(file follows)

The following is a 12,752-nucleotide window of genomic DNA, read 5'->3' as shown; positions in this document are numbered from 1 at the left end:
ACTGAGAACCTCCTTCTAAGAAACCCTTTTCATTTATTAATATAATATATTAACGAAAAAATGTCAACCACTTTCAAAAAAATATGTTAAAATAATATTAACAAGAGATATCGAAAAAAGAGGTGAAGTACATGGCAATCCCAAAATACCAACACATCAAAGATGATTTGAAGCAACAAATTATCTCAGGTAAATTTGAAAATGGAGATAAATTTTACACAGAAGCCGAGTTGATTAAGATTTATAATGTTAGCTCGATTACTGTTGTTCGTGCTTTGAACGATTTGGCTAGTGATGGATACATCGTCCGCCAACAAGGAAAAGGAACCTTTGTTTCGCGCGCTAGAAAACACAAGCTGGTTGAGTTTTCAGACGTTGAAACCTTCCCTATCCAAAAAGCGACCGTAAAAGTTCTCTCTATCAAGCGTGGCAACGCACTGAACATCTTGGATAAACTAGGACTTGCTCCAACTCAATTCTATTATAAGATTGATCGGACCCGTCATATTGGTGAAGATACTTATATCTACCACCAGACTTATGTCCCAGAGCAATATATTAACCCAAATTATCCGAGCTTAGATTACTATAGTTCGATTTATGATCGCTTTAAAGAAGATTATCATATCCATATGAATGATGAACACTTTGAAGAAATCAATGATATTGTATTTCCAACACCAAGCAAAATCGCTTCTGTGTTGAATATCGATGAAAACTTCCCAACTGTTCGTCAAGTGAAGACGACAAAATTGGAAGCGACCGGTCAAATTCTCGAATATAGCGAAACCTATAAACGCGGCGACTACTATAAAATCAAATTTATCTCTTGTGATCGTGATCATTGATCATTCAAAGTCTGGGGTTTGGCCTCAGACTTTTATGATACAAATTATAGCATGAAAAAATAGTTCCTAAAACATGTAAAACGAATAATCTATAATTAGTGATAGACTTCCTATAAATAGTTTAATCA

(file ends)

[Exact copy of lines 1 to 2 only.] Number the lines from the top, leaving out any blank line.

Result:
The following is a 12,752-nucleotide window of genomic DNA, read 5'->3' as shown; positions in this document are numbered from 1 at the left end:
ACTGAGAACCTCCTTCTAAGAAACCCTTTTCATTTATTAATATAATATATTAACGAAAAAATGTCAACCACTTTCAAAAAAATATGTTAAAATAATATTAACAAGAGATATCGAAAAAAGAGGTGAAGTACATGGCAATCCCAAAATACCAACACATCAAAGATGATTTGAAGCAACAAATTATCTCAGGTAAATTTGAAAATGGAGATAAATTTTACACAGAAGCCGAGTTGATTAAGATTTATAATGTTAGCTCGATTACTGTTGTTCGTGCTTTGAACGATTTGGCTAGTGATGGATACATCGTCCGCCAACAAGGAAAAGGAACCTTTGTTTCGCGCGCTAGAAAACACAAGCTGGTTGAGTTTTCAGACGTTGAAACCTTCCCTATCCAAAAAGCGACCGTAAAAGTTCTCTCTATCAAGCGTGGCAACGCACTGAACATCTTGGATAAACTAGGACTTGCTCCAACTCAATTCTATTATAAGATTGATCGGACCCGTCATATTGGTGAAGATACTTATATCTACCACCAGACTTATGTCCCAGAGCAATATATTAACCCAAATTATCCGAGCTTAGATTACTATAGTTCGATTTATGATCGCTTTAAAGAAGATTATCATATCCATATGAATGATGAACACTTTGAAGAAATCAATGATATTGTATTTCCAACACCAAGCAAAATCGCTTCTGTGTTGAATATCGATGAAAACTTCCCAACTGTTCGTCAAGTGAAGACGACAAAATTGGAAGCGACCGGTCAAATTCTCGAATATAGCGAAACCTATAAACGCGGCGACTACTATAAAATCAAATTTATCTCTTGTGATCGTGATCATTGATCATTCAAAGTCTGGGGTTTGGCCTCAGACTTTTATGATACAAATTATAGCATGAAAAAATAGTTCCTAAAACATGTAAAACGAATAATCTATAATTAGTGATAGACTTCCTATAAATAGTTTAATCA